China’s growth downshifted in the third quarter as investment slowed and the widening trade conflict with the United States weighed on sentiment, according to analysts surveyed by AFP.
The world’s second largest economy expanded by 6.5 percent in the July to September period, the poll of 12 economists found ahead of the official release of gross domestic product figures on Friday.
The sluggish growth would mark China’s slowest pace of expansion since the first quarter of 2009, when the financial crisis battered global markets and knocked China’s export machine.
The trade row with the US comes at a tough time for China’s economy, which has been hit by the government’s efforts to tackle a mountain of debt, with credit for local governments and state-owned enterprises tightening and infrastructure investment declining.
The third quarter forecast is down from 6.8 percent and 6.7 percent in the first and second quarters, respectively.
Chinese policymakers have set a growth target of roughly 6.5 percent for the year, down from 6.9 percent in 2017.
The slowdown could be from a combination of the trade war and deleveraging, said Betty Wang, China economist at ANZ.
While China’s exports to the US have held up and expanded this year as exporters rush goods across the Pacific to beat tariffs, the trade war has undermined confidence in the economy, Wang said.
“The sentiment has definitely hit the market already,” Wang said.
The key Shanghai Composite Index has fallen 22 percent this year amid the turbulence, while the yuan has fallen about nine percent against the dollar.
Beijing faces a delicate balancing act as it tries to increase lending to private companies in need of credit, without further inflating the debt balloon.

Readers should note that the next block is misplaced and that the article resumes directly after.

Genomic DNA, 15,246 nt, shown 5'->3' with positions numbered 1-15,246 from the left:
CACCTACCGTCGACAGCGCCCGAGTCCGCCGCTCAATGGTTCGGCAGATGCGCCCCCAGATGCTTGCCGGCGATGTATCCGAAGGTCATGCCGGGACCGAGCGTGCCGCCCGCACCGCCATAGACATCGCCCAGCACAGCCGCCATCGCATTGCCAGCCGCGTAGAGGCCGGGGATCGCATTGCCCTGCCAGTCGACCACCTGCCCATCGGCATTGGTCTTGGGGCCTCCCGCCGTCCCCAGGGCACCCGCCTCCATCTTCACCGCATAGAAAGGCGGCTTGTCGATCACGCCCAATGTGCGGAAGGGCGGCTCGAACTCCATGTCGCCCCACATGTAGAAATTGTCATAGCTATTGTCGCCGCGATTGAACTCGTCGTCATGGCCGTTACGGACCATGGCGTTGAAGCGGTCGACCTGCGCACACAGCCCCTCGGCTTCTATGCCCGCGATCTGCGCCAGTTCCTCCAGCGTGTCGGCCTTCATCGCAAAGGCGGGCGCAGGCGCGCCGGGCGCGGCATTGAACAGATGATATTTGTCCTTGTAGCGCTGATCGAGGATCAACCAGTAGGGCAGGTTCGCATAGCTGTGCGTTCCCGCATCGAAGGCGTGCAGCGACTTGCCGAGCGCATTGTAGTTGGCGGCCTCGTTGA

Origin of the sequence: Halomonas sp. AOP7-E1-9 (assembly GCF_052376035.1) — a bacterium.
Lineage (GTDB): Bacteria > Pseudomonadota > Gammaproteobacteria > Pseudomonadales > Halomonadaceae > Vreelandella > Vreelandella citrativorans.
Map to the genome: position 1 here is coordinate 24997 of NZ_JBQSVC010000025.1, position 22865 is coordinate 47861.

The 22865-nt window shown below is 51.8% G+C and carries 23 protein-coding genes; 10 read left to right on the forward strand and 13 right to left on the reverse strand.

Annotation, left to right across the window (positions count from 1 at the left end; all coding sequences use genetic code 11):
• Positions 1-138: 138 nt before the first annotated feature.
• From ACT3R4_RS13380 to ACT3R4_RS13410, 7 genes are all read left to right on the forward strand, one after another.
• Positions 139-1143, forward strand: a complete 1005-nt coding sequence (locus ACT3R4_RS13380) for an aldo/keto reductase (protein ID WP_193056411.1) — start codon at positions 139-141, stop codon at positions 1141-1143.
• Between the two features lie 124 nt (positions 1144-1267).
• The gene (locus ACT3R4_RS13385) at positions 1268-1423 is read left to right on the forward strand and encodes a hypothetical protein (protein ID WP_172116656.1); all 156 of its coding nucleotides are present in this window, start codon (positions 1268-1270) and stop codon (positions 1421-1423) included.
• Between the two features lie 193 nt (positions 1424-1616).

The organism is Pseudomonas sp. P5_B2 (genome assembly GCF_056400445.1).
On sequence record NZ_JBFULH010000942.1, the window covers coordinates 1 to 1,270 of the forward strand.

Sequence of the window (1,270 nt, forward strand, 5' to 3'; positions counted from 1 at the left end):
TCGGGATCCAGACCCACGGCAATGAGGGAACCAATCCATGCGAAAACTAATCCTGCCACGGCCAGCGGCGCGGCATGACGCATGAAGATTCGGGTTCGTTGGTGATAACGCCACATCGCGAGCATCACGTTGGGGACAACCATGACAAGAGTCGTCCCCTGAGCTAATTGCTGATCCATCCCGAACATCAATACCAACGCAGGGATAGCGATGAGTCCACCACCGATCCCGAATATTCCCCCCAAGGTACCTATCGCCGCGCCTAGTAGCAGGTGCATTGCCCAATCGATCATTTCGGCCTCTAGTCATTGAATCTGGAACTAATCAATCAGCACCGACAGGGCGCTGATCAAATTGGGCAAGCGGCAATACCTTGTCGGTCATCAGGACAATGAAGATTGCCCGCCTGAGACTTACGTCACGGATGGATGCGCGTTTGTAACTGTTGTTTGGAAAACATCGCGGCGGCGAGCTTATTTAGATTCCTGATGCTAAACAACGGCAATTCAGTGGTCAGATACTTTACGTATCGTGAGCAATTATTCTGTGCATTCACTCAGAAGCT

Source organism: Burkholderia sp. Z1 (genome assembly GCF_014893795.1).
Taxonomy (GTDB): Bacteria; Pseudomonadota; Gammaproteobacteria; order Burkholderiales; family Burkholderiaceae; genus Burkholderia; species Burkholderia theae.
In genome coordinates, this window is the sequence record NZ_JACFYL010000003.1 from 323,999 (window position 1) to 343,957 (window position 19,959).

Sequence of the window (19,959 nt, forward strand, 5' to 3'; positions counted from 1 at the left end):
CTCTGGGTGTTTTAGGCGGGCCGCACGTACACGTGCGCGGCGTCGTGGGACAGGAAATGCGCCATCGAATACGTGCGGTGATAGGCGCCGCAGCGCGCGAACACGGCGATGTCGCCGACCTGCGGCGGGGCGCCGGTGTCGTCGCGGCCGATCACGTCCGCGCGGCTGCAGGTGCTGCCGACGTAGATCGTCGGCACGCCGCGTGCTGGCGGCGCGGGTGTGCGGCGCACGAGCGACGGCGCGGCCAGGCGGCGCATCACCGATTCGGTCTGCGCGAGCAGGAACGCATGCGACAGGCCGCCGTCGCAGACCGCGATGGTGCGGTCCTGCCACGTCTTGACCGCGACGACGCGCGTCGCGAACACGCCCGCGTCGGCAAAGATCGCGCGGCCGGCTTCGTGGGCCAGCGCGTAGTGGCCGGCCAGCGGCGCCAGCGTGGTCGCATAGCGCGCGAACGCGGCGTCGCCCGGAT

The People’s Bank of China has cut the amount of capital banks must hold in reserve several times this year, while the central bank’s chief, Yi Gang, indicated this week there are more levers to pull to keep the economic growth rate up.
– ‘May get worse’ –
Fixed-asset investment, especially in infrastructure, has fallen to record lows this year as Beijing pushed deleveraging and local governments idled or cancelled projects.
That has hit economic growth, analysts said, noting a rethink is underway.
“We believe the authorities have already given priority to boosting the domestic economy over the stability of the RMB (yuan) policy and financial deleveraging,” said Liu Ligang, Citibank’s chief economist for China.
Proactive policy responses could help stabilise growth at around 6.5 percent in the fourth quarter, Liu said.
“The trade war may get worse before it gets better, and the impact on China’s economy could be more material in the coming quarters,” said Liu.
Relations between the world’s two largest economies have soured sharply this year, as US President Donald Trump sought to inflict economic pain on China to force concessions in trade negotiations.
Washington has hit roughly half of Chinese imports while Beijing has fired at most US imports.
Exports still drive a significant chunk of China’s economy and Washington’s tariffs targeting cars, machinery, electronics, consumer appliances and others have led many firms to shift production and hold off on further China investment.
Economists expect the trade frictions to more heavily weigh on growth next year.
The International Monetary Fund said this week that the window of opportunity for safeguarding global growth was “narrowing” as trade disputes deepen and emerging markets face fiscal crisis.
The fund recently lowered its 2019 growth forecast for China, citing the trade war, forecasting its slowest expansion since 1990.
The IMF also lowered estimates for the United States and the global economy as a whole.
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